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Transcript for Riding in Various Conditions

Haley: Looking good, partner. Now that you’ve got a feel for the different riding positions, let’s crank up your skills a notch by practicing in some different conditions. Let’s start by heading up some hills, all right?

The person behind the camera nods.

Haley: All right. Let’s go.

Maneuvering on Hills

Rob: All right. So, hills can be tricky, so watch Haley first.

Haley heads uphill.

Rob: Notice how she’s leaning uphill and posting. Increasing your throttle maintains your speed. The deeper the snow, the more speed and momentum you’ll need.

And don’t stop until you reach the top. Otherwise you could get stuck. And if you ever feel like you aren’t going to make it, then turn back downhill and avoid the headache of getting stuck.

All right. Now, do you know which one of these actions are best when going downhill? Lean far back on the seat? Keep your thumb off the throttle? Lock your brakes? The correct answers are always, sometimes, and never. In order to control the machine’s momentum, be sure to lean far back on the seat. You may have to use a little throttle, depending on the steepness of the slope, in order to keep your forward momentum. But be aware that if the slope is too steep, then no throttle should be used. Instead, control your speed with light braking. And you should never lock your brakes because that will put you into a slide.

Haley: Now that you’ve got that, what would you have to do to traverse the hill? Shift your body weight to the uphill side of the machine, and keep a low center of gravity. That will put your weight on the uphill side of your track.

Rob: Our partner is doing great up there, but what do you think happens in different snow conditions? The fact is that each type of machine acts differently in various snow conditions and terrain.

Haley: You’ll learn a lot of this through trial and error, but we don’t want you to get hurt or stranded trying. So, here are a few friendly pointers.

Operating on and off the Trail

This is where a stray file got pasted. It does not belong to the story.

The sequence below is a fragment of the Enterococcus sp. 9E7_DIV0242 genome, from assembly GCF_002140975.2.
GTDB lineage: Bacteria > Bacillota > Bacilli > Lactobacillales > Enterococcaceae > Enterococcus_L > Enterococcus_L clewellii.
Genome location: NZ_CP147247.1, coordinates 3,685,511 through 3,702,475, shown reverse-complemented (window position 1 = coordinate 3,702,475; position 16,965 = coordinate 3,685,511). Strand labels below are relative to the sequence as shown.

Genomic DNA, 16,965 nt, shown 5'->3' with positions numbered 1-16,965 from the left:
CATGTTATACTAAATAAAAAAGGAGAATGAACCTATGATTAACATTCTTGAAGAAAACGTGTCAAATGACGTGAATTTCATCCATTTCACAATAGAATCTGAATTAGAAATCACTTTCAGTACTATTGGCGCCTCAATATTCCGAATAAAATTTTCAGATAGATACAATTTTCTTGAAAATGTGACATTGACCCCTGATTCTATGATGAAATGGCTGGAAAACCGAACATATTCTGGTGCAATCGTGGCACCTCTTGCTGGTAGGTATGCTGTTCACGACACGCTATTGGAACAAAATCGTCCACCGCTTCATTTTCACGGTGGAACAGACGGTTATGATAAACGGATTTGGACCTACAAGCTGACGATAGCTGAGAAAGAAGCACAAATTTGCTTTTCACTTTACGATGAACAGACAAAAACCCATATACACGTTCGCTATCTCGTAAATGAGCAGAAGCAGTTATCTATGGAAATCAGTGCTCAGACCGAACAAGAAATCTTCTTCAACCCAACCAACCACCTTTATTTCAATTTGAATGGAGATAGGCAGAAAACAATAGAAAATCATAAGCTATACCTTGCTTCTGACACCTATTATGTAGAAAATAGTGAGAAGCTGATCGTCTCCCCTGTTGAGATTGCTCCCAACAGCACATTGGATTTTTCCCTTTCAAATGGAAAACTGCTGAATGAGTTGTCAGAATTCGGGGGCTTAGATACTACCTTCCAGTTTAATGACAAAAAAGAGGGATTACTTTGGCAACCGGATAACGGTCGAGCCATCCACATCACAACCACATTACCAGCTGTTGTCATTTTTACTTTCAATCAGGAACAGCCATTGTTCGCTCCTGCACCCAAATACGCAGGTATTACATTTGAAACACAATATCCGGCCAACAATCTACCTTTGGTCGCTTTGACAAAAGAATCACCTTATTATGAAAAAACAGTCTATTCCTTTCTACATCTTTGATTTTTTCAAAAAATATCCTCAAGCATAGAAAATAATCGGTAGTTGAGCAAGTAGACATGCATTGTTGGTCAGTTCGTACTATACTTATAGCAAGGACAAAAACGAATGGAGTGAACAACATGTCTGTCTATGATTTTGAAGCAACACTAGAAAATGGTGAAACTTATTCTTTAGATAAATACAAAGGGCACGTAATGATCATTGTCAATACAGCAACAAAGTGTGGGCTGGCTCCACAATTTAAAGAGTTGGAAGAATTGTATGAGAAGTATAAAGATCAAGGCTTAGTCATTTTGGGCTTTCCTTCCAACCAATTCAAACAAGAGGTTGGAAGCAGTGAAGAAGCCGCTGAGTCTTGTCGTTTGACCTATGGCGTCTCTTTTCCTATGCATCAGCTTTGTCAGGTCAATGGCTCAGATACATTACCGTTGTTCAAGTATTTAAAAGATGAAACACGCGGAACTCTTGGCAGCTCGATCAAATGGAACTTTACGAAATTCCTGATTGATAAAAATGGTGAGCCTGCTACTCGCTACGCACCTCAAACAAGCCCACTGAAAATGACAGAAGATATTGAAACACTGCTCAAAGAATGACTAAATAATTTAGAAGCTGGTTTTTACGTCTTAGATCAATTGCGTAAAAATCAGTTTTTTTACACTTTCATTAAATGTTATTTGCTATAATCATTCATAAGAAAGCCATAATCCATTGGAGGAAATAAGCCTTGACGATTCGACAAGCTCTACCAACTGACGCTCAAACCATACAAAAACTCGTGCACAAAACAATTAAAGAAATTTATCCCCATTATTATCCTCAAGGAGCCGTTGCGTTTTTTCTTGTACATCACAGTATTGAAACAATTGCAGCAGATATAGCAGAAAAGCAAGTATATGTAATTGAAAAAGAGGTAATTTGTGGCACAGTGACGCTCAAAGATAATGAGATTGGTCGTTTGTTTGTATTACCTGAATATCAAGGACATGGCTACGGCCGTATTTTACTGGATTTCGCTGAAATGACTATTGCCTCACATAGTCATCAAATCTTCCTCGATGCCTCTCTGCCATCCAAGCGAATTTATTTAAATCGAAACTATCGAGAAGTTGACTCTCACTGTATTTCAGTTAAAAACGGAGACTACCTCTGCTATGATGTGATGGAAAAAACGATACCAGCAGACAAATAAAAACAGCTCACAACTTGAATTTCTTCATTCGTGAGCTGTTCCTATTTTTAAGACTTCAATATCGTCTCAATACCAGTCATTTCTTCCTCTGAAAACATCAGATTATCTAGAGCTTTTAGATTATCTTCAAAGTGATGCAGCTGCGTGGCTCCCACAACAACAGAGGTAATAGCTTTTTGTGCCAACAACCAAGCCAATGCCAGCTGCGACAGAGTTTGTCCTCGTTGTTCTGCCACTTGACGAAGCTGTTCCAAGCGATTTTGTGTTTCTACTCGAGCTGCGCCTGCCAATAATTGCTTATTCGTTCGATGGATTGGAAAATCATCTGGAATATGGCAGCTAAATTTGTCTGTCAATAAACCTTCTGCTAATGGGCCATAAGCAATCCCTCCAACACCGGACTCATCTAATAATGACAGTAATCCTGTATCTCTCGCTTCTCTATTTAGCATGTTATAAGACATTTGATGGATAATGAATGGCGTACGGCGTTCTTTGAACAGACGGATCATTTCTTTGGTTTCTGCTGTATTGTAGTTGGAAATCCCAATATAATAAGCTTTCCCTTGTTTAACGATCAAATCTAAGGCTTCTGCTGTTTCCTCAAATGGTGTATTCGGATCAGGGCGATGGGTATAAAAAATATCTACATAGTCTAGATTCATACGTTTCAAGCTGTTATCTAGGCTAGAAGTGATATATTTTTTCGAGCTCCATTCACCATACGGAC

Haley: Hard-packed snow on groomed trails makes the best surface for learning to ride. When riding off-trail in approved or designated areas, untracked snow can look harmless and even inviting. But be aware that it might hide hazards, such as stumps, fence wire, rocks, or unexpected ditches or holes. And when you’re riding in designated off-trail areas, you really need to pay attention to your speed and where you’re going.

Rob: All right. I know you’ve seen those crazy videos of snowmobiles accidentally falling off cliffs, avalanche drifts, or ditches. And it ain’t always pretty, and we don’t want it to happen to you. But what is pretty are snowmobiles gliding through deep, powdered snow.

Operating in Powder

Rob: Even though it looks effortless, it’s actually the most rider-active snow condition you’ll face. Toss in some hills, and you’ll really get a workout. But again, it’s the hazards hidden under the snow that can cause problems, so be careful.

Haley: Even if you’re being responsible, one eventual challenge, especially in powder snow, is losing traction and getting stuck. To avoid getting stuck in the first place, always stop so you’re pointing downhill or on packed snow. You can even use the tracks of another machine.

If you feel your machine bogging down, turn downhill and try again by using your old tracks. Rocking your machine might keep you from getting stuck and can also come in handy to get you unstuck.

If you’re stuck, gunning your engine will dig you deeper. Instead, get off your machine and use gravity to your advantage by turning and pulling the skis downhill. Then pack the snow on the downhill side of the machine for better traction. Or you can always use a trusty tow strap and another machine to get you unstuck.

And besides the weather and terrain, you have to be aware of the changing light conditions.

Low-Light Conditions

Haley: Low-light conditions, like twilight, create a flat light that can affect your depth perception. Shadows start to disappear. And that could cause you to misjudge your braking distance and fail to see obstacles.

But amber- or rose-colored lenses enhance the shadows and help your depth perception. And in these light conditions, it’s even more important to slow down.

So, there you have it. We all know that part of the fun of snowmobiling is operating in different conditions.

Rob: But that doesn’t mean we have to leave safety behind.

Haley: So, whatever the weather and terrain may throw at you, stay safe.

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